Medical acupuncture is generally practiced by other medical practitioners that are not formally trained as acupuncturists. These could be physiotherapists, chiropractors, osteopaths, massage therapists, or medical doctors who take a short course (16 hours – 2 years) and obtain a certificate in medical acupuncture.

Generally, the purpose of medical acupuncture is only to relieve pain and restore functional mobility after an injury. Dry needling is used to lengthen shortened muscles and release trigger points [5]. Electroacupuncture on the muscles or near injured joints is used to stimulate blood flow to the area, flush out inflammation, and promote the correct function of the muscles [17]. Suction cups can also be used to bring more blood flow to the area and to release adhesions.

The use of needles specifically to release trigger points is not typically practiced in the context of traditional Chinese medicine.

Some medical acupuncture practitioners also put needles on some traditional meridian points to relieve pain and relax the patients. However, their scope of practice is typically only limited to the use of acupuncture to treat pain and not other generalized disorders that can be treated by fully-trained acupuncturists.

Moxibustion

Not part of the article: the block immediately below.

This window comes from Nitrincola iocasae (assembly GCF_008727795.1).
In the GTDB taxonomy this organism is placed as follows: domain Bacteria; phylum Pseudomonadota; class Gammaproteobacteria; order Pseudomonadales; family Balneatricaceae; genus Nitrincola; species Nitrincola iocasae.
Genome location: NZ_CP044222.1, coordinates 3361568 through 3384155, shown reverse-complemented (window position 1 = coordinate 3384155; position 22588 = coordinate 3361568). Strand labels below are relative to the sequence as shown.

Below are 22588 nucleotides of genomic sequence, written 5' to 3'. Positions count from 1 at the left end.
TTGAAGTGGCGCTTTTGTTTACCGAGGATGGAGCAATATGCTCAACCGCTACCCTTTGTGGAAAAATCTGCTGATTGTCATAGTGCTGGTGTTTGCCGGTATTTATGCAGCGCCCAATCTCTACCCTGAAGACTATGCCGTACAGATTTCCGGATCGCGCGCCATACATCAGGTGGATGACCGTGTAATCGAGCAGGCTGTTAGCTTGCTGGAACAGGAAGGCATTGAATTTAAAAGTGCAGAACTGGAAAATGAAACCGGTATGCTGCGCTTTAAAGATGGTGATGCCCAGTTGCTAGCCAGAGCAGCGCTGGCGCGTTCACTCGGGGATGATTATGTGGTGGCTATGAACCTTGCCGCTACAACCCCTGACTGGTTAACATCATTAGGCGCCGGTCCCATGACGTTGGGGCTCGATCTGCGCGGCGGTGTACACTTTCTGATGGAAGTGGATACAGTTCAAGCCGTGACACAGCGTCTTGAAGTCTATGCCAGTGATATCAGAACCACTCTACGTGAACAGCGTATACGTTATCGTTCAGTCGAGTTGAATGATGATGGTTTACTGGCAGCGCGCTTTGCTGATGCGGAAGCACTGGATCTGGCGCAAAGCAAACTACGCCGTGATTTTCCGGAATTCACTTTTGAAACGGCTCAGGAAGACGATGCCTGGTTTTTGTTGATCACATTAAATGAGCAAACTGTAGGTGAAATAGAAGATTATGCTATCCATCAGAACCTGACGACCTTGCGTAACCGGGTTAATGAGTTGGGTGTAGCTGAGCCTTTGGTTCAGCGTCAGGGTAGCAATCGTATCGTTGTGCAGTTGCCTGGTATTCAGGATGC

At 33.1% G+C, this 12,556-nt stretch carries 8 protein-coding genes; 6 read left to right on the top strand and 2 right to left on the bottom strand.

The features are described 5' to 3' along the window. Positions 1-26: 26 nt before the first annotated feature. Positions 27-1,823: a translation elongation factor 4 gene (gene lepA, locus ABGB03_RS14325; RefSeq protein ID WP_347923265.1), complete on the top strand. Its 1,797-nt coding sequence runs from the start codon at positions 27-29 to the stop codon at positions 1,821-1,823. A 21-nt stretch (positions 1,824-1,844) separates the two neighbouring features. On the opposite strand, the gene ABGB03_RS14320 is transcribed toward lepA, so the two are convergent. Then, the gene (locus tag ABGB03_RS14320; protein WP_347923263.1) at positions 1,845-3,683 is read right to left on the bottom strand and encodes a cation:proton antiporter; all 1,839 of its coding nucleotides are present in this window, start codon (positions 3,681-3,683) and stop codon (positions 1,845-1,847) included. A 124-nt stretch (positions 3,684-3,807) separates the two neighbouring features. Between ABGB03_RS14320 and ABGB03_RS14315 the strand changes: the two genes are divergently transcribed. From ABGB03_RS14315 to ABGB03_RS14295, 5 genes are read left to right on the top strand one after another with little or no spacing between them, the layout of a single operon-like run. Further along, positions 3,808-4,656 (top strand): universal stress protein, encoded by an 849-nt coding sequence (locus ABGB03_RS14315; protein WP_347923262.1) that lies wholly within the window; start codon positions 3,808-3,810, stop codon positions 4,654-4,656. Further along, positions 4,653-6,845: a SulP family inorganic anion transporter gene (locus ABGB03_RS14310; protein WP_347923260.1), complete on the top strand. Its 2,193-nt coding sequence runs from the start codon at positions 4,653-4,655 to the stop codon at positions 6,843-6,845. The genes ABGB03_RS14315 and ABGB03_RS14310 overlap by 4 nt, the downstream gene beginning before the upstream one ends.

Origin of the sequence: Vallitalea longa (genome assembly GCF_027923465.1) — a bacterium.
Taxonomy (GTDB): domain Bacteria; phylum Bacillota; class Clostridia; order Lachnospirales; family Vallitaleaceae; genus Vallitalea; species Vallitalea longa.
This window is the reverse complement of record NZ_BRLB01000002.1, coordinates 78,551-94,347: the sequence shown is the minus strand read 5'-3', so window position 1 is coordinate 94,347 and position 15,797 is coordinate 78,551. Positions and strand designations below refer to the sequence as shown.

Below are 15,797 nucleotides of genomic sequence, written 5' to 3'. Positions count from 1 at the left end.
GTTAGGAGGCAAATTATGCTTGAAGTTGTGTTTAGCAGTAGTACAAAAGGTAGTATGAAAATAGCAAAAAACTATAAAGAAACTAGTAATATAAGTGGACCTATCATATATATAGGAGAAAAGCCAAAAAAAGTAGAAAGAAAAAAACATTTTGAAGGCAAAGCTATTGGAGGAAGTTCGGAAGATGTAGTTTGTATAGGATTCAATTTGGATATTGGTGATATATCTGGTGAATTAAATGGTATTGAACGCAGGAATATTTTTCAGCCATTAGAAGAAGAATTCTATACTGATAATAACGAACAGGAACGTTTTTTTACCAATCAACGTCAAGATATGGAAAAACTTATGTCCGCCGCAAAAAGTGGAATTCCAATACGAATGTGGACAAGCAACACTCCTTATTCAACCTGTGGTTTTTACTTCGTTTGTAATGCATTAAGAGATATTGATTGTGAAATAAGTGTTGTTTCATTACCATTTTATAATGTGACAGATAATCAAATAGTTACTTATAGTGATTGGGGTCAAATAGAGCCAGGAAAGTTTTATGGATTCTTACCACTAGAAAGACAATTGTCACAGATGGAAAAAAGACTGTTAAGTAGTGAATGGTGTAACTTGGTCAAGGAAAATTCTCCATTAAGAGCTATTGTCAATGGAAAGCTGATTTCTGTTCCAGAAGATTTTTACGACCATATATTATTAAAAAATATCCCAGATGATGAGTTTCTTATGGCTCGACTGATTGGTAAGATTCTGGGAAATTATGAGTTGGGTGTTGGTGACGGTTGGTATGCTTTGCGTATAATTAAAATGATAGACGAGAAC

Moxibustion is an external treatment that involves burning moxa (mugwort) wood or sticks on different points on the body in order to stimulate circulation [18].

Moxa is burned near an acupoint to cause a warm, painless sensation. This external treatment is widely used and believed to correct abnormal fetal position in pregnant patients. However, a systematic review found limited evidence to support this use [19, 20].

Moxibustion creates heat, which is believed to insulate the specific part of the body and stimulate acupoints. These effects induce the heat shock proteins (HSPs) in local tissues, causing vasodilation and increased blood flow [18].

The radiation effects of moxibustion allow the body to absorb energy from infrared waves and convert it to heat. This heat is believed to increase blood circulation and improve cellular and enzymatic metabolism [18].

Cupping Therapy

Cupping therapy involves utilizing a cup as a local suction on selected acupoints on the skin in order to manipulate blood flow (hyperemia and hemostasis) [21]. Traditionally, cups are placed on meridian points with the intent to release “stagnation” of the organs. However, cupping can also be used locally to relieve muscle tension and pain.

A cupping glass is applied to the skin and then withdrawn, creating a vacuum and trapping cool air under the cup [22].